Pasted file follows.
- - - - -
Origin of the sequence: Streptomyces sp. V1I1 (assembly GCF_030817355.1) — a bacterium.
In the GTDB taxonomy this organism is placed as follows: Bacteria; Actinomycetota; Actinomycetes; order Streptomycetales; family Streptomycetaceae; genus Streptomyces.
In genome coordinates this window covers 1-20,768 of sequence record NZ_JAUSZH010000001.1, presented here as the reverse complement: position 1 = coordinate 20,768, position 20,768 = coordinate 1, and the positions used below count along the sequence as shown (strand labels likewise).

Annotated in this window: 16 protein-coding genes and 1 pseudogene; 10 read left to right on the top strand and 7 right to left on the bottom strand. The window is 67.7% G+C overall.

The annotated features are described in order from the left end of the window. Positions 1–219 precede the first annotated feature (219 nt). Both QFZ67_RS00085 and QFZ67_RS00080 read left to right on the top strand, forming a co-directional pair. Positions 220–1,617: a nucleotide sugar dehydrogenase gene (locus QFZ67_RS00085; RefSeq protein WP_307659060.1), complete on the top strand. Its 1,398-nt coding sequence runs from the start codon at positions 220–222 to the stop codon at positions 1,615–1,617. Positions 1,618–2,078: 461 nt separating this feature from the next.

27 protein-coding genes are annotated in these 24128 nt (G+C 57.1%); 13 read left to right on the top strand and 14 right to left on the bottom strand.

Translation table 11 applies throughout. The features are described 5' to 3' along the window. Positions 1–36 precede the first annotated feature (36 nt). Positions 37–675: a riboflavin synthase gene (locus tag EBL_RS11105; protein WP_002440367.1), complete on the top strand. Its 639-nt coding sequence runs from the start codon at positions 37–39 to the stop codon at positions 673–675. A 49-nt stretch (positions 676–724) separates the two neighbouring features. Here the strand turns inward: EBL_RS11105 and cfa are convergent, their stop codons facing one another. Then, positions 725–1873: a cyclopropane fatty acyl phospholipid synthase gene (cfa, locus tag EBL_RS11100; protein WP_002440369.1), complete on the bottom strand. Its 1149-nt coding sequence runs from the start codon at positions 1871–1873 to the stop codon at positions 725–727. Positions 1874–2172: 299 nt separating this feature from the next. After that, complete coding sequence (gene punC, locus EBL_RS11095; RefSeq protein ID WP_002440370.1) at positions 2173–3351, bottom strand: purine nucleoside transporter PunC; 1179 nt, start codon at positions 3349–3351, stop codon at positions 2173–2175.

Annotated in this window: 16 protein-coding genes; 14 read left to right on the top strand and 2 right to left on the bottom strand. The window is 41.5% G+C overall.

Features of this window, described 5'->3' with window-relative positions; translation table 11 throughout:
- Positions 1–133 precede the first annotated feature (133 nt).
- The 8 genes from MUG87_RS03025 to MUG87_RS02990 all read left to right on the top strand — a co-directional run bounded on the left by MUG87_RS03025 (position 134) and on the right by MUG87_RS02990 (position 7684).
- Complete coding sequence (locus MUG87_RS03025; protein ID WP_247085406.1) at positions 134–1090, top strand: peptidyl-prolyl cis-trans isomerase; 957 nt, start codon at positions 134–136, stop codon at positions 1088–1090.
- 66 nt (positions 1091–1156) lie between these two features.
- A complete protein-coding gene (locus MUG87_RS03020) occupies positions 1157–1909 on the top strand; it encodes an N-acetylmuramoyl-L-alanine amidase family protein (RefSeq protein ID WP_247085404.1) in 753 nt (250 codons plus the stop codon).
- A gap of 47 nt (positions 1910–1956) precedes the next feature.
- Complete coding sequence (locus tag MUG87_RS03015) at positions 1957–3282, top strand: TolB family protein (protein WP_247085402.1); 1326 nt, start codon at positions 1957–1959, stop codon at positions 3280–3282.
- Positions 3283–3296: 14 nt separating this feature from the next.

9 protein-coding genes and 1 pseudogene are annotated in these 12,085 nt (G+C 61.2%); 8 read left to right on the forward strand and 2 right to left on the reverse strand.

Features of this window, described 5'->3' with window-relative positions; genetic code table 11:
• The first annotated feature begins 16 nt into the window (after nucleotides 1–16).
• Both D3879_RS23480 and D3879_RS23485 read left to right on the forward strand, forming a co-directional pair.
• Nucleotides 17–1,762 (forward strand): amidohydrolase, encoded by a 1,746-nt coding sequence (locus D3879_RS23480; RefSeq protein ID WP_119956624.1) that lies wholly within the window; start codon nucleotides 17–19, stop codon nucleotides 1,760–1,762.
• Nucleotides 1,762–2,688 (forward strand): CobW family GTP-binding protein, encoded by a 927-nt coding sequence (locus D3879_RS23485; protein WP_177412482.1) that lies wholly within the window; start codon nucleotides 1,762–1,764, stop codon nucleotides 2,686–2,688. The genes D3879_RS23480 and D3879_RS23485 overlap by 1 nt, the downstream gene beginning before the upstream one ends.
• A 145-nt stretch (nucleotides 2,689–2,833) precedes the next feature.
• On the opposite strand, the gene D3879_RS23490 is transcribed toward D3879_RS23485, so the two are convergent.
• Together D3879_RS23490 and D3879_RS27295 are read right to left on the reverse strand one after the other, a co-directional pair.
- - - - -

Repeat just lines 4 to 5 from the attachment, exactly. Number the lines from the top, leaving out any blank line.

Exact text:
Annotated in this window: 16 protein-coding genes and 1 pseudogene; 10 read left to right on the top strand and 7 right to left on the bottom strand. The window is 67.7% G+C overall.

The annotated features are described in order from the left end of the window. Positions 1–219 precede the first annotated feature (219 nt). Both QFZ67_RS00085 and QFZ67_RS00080 read left to right on the top strand, forming a co-directional pair. Positions 220–1,617: a nucleotide sugar dehydrogenase gene (locus QFZ67_RS00085; RefSeq protein WP_307659060.1), complete on the top strand. Its 1,398-nt coding sequence runs from the start codon at positions 220–222 to the stop codon at positions 1,615–1,617. Positions 1,618–2,078: 461 nt separating this feature from the next.